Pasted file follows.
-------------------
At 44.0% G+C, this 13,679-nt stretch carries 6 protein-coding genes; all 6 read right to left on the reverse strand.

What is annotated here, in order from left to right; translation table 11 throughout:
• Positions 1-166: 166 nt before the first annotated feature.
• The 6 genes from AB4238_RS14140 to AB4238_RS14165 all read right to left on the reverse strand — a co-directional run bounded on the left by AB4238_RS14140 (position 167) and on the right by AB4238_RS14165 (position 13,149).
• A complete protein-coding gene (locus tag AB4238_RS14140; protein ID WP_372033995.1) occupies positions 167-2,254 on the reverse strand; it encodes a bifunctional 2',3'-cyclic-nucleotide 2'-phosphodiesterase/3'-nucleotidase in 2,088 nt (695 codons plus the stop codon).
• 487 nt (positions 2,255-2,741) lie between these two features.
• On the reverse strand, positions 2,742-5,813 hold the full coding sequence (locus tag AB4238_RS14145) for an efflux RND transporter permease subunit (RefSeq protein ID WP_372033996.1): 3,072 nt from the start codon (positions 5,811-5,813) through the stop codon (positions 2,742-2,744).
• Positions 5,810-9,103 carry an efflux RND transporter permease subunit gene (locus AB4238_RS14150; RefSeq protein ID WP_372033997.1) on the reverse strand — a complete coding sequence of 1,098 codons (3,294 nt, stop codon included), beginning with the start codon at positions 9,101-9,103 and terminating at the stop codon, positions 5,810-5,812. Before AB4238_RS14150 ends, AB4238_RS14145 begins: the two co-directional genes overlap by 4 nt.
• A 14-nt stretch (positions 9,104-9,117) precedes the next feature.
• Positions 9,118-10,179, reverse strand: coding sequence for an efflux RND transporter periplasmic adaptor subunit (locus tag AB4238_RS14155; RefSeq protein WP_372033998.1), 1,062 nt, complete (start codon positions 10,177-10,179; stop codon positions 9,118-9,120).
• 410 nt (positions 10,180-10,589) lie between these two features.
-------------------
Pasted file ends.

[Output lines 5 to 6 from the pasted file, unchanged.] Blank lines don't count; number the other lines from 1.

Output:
• A complete protein-coding gene (locus tag AB4238_RS14140; protein ID WP_372033995.1) occupies positions 167-2,254 on the reverse strand; it encodes a bifunctional 2',3'-cyclic-nucleotide 2'-phosphodiesterase/3'-nucleotidase in 2,088 nt (695 codons plus the stop codon).
• 487 nt (positions 2,255-2,741) lie between these two features.